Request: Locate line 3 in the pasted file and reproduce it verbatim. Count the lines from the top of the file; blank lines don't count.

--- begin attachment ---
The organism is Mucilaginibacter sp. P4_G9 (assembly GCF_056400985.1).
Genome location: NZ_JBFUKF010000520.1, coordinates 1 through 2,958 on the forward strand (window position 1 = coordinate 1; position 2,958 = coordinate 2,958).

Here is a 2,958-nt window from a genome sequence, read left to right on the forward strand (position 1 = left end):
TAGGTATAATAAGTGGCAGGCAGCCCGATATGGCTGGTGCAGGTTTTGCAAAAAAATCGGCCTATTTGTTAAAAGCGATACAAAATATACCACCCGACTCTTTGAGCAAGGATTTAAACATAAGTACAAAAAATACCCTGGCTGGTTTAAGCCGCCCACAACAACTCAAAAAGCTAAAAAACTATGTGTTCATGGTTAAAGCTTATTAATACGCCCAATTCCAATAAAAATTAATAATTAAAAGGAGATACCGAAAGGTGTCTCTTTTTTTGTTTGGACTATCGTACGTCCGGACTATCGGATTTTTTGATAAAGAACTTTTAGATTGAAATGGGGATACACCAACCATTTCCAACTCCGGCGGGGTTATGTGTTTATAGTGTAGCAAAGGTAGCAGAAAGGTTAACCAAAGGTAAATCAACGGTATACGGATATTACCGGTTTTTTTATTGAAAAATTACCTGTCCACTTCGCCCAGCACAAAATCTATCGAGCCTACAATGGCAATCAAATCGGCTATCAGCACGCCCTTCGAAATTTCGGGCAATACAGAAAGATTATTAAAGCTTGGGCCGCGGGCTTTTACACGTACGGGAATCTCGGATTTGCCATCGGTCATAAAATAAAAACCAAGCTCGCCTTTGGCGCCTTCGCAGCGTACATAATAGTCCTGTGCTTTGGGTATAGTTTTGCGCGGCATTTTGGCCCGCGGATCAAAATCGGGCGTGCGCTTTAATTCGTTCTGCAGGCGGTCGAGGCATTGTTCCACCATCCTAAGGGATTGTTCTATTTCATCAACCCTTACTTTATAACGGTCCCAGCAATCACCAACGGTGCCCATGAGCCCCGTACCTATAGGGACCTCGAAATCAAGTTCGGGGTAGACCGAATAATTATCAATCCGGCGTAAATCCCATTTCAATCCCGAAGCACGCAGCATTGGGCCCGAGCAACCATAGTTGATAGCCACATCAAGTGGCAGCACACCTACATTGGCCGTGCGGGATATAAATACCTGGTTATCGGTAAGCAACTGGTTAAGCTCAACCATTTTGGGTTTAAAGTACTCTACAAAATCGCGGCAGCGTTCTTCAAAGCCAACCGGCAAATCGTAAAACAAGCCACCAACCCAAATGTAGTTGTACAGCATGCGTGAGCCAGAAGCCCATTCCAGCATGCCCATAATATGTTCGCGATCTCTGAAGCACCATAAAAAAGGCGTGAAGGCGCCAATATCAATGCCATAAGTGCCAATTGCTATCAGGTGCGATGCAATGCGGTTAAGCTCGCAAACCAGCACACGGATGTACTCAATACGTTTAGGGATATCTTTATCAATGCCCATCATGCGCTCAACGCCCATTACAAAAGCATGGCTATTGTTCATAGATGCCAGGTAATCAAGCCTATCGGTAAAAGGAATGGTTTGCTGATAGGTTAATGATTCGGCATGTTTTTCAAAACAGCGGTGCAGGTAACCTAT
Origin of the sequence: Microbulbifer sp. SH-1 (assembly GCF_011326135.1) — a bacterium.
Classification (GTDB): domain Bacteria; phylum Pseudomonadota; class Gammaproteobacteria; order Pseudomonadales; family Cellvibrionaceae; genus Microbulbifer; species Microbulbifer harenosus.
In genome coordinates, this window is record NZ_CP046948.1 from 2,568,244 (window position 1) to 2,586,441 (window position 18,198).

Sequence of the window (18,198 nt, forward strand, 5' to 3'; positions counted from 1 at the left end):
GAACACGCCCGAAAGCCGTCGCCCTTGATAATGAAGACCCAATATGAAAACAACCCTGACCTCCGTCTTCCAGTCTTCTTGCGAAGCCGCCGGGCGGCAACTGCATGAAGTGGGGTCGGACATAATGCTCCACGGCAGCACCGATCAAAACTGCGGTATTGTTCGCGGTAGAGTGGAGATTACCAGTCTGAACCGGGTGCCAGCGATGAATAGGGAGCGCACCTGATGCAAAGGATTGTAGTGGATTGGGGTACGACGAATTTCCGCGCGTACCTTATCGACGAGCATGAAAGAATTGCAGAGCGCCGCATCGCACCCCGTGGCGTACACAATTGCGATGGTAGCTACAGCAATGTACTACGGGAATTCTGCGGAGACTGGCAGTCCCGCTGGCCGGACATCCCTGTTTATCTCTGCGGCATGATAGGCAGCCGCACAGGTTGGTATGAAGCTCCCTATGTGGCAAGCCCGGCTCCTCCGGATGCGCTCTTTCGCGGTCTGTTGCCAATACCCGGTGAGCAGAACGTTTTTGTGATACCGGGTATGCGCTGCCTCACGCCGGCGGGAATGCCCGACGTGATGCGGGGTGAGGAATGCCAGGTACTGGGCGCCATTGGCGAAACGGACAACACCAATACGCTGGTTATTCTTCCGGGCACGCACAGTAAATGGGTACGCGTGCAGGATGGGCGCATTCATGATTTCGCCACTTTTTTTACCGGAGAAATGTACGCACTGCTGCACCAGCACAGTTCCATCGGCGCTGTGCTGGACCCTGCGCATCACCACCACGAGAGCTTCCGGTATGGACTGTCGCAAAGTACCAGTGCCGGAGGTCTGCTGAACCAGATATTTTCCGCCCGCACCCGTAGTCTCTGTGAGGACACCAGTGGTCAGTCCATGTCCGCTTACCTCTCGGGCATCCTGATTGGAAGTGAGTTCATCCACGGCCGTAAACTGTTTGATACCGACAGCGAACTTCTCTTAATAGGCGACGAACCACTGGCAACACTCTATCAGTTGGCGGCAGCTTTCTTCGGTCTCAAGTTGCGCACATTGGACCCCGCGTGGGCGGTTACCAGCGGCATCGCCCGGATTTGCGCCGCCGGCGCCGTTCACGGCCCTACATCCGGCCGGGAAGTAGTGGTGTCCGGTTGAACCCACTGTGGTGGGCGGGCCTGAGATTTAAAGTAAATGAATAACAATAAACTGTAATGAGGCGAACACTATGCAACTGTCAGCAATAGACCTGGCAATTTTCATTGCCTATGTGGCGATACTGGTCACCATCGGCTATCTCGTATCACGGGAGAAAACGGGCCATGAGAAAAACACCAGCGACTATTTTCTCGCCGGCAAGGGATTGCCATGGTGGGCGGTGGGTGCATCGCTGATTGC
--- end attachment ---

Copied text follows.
Here is a 2,958-nt window from a genome sequence, read left to right on the forward strand (position 1 = left end):